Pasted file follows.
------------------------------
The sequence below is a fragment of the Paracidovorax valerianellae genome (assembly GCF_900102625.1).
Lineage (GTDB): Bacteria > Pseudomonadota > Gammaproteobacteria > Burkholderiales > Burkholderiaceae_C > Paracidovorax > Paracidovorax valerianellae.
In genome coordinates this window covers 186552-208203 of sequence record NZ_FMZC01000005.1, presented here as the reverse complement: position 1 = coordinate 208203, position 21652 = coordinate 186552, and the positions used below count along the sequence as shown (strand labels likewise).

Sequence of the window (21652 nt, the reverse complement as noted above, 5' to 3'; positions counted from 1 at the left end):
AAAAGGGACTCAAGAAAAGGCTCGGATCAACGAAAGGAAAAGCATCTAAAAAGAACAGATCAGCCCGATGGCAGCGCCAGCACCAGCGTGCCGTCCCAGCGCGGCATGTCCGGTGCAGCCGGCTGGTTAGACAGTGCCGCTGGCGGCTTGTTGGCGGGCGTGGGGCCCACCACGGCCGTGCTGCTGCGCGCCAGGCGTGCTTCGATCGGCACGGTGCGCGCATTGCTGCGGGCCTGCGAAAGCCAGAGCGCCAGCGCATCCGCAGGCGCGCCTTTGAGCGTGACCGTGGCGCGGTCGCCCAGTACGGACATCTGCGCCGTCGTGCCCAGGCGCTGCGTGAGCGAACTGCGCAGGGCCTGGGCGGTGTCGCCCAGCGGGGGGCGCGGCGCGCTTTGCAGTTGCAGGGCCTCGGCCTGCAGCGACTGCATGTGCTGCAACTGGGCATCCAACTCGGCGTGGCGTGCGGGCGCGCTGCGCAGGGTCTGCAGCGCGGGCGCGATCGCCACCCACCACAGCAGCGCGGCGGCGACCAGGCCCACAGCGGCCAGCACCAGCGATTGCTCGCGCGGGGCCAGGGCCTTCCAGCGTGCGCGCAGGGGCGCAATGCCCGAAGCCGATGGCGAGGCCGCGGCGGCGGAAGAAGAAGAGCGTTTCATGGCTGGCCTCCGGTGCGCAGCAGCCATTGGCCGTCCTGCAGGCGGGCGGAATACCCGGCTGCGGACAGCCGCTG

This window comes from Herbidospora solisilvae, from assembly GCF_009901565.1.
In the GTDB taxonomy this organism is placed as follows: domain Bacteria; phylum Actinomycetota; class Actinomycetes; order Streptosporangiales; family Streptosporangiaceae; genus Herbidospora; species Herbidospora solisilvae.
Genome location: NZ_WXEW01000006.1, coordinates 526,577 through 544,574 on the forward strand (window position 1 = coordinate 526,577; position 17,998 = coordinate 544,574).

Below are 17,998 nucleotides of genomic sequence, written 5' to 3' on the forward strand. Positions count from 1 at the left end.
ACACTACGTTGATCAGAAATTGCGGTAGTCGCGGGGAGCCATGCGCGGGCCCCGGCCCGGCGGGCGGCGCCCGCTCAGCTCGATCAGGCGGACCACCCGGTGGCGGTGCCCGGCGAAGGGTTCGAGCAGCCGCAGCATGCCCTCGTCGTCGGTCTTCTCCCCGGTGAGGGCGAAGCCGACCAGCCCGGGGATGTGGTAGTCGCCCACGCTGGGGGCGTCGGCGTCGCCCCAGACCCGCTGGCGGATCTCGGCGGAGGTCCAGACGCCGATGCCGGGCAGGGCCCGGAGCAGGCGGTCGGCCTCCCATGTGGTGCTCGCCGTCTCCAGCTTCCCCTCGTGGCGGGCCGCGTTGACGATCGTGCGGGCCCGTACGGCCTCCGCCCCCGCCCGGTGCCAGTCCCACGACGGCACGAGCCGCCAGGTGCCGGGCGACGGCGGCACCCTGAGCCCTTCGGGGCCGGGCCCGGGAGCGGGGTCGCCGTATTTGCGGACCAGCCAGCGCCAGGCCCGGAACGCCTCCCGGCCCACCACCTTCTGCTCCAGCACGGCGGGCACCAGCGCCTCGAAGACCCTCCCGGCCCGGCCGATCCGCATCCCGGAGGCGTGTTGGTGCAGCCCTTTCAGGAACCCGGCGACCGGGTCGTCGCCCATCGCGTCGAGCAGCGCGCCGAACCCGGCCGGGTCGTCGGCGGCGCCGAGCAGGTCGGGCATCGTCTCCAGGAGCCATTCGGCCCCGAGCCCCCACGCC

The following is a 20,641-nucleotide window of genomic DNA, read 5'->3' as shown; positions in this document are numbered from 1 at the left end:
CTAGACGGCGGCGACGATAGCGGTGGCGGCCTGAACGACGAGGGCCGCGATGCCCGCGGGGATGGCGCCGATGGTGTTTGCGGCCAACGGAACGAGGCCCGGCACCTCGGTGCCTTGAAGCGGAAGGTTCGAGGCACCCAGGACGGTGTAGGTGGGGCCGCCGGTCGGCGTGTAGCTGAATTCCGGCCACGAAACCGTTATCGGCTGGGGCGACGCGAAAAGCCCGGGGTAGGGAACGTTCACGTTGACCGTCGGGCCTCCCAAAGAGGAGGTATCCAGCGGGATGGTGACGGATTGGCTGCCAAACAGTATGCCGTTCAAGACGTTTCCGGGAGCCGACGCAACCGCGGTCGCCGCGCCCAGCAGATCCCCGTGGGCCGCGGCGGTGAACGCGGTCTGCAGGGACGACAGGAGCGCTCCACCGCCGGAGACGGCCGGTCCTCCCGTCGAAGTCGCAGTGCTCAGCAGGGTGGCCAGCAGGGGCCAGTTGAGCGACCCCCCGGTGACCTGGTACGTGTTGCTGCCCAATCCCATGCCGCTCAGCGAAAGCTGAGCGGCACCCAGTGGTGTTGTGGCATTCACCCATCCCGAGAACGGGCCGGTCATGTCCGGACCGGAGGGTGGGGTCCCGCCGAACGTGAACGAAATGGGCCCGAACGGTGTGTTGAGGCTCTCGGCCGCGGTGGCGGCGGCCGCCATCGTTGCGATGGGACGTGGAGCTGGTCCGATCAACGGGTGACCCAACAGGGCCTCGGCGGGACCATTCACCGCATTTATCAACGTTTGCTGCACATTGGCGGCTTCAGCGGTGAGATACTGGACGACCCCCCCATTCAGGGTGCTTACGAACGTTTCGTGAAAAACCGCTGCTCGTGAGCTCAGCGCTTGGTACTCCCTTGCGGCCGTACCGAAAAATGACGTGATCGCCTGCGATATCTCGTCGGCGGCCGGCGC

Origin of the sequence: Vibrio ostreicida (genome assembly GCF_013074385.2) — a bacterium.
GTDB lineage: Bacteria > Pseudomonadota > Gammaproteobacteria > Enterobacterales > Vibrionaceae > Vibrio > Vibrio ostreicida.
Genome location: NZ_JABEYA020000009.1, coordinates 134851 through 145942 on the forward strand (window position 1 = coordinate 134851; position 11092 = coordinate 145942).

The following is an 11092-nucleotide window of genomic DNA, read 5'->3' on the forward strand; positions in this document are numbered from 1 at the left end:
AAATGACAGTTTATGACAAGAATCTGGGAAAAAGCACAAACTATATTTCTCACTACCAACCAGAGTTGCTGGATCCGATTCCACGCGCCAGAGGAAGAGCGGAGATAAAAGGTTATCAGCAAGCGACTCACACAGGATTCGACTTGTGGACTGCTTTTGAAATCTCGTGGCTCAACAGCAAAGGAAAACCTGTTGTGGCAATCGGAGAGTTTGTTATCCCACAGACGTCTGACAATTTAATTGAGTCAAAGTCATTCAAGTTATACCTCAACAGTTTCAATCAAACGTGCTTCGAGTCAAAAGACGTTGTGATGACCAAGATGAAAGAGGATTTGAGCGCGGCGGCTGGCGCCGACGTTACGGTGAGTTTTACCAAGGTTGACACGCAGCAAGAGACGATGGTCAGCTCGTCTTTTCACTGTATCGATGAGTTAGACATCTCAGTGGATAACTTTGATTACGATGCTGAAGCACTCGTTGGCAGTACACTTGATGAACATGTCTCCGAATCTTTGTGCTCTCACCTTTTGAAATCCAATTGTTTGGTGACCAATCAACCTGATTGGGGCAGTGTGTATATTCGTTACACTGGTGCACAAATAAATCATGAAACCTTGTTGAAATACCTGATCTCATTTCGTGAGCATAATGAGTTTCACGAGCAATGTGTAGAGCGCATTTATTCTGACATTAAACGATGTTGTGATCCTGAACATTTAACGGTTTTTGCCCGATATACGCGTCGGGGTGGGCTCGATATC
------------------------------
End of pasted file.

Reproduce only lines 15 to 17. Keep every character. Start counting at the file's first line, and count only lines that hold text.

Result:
Genome location: NZ_JABEYA020000009.1, coordinates 134851 through 145942 on the forward strand (window position 1 = coordinate 134851; position 11092 = coordinate 145942).

The following is an 11092-nucleotide window of genomic DNA, read 5'->3' on the forward strand; positions in this document are numbered from 1 at the left end:
AAATGACAGTTTATGACAAGAATCTGGGAAAAAGCACAAACTATATTTCTCACTACCAACCAGAGTTGCTGGATCCGATTCCACGCGCCAGAGGAAGAGCGGAGATAAAAGGTTATCAGCAAGCGACTCACACAGGATTCGACTTGTGGACTGCTTTTGAAATCTCGTGGCTCAACAGCAAAGGAAAACCTGTTGTGGCAATCGGAGAGTTTGTTATCCCACAGACGTCTGACAATTTAATTGAGTCAAAGTCATTCAAGTTATACCTCAACAGTTTCAATCAAACGTGCTTCGAGTCAAAAGACGTTGTGATGACCAAGATGAAAGAGGATTTGAGCGCGGCGGCTGGCGCCGACGTTACGGTGAGTTTTACCAAGGTTGACACGCAGCAAGAGACGATGGTCAGCTCGTCTTTTCACTGTATCGATGAGTTAGACATCTCAGTGGATAACTTTGATTACGATGCTGAAGCACTCGTTGGCAGTACACTTGATGAACATGTCTCCGAATCTTTGTGCTCTCACCTTTTGAAATCCAATTGTTTGGTGACCAATCAACCTGATTGGGGCAGTGTGTATATTCGTTACACTGGTGCACAAATAAATCATGAAACCTTGTTGAAATACCTGATCTCATTTCGTGAGCATAATGAGTTTCACGAGCAATGTGTAGAGCGCATTTATTCTGACATTAAACGATGTTGTGATCCTGAACATTTAACGGTTTTTGCCCGATATACGCGTCGGGGTGGGCTCGATATC